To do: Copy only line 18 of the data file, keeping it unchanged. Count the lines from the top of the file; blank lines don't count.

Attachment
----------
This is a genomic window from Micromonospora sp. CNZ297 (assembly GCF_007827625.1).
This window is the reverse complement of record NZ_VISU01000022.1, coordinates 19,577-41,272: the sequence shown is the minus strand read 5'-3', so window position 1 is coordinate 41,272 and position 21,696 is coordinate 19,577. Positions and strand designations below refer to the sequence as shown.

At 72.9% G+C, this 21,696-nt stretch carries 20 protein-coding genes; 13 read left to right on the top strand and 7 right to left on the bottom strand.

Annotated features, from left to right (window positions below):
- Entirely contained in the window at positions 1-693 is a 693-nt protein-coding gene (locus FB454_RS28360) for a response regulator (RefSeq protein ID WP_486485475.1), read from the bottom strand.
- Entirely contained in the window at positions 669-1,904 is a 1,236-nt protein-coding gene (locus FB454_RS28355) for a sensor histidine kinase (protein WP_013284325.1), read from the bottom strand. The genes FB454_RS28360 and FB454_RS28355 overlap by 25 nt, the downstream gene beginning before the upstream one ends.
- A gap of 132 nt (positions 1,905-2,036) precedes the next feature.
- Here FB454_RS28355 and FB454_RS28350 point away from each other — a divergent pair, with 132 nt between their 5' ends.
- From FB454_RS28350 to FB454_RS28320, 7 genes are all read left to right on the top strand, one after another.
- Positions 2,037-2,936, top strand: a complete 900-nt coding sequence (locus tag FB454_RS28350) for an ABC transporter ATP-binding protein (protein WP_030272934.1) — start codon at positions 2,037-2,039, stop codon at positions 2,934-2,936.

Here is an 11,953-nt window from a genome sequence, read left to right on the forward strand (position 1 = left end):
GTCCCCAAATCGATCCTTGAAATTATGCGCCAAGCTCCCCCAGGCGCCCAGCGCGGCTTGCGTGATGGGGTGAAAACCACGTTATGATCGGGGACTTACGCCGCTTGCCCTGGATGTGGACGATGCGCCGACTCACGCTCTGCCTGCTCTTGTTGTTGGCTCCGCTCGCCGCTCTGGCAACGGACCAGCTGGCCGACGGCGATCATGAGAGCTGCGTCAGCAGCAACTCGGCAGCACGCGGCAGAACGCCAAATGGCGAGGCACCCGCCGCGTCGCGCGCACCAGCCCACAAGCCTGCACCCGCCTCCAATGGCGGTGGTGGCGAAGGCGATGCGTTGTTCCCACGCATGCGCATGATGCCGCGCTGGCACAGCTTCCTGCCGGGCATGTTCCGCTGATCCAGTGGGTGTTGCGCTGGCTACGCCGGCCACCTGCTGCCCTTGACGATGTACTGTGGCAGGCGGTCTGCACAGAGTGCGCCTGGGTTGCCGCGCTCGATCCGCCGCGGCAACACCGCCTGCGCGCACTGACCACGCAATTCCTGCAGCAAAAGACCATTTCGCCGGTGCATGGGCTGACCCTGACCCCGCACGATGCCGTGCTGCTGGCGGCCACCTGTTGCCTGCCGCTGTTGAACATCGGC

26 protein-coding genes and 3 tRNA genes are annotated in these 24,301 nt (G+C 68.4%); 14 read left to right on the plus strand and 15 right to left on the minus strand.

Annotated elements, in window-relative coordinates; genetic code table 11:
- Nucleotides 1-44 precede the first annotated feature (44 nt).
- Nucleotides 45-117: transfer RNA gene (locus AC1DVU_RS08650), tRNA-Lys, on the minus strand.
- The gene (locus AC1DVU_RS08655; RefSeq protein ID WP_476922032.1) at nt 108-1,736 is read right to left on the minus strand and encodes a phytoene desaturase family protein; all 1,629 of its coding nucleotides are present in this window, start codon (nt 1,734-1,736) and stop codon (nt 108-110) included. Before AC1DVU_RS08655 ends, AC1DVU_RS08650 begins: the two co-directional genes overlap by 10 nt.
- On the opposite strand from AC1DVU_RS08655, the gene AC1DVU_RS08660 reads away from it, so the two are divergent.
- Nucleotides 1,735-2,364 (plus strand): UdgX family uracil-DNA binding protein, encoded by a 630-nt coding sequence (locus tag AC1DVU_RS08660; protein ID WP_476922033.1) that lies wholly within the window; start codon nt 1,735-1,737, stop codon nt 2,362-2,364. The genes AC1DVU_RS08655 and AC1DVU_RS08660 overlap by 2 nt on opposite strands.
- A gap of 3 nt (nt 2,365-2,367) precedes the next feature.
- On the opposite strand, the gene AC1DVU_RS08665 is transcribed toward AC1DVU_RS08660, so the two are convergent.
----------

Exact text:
- On the opposite strand from AC1DVU_RS08655, the gene AC1DVU_RS08660 reads away from it, so the two are divergent.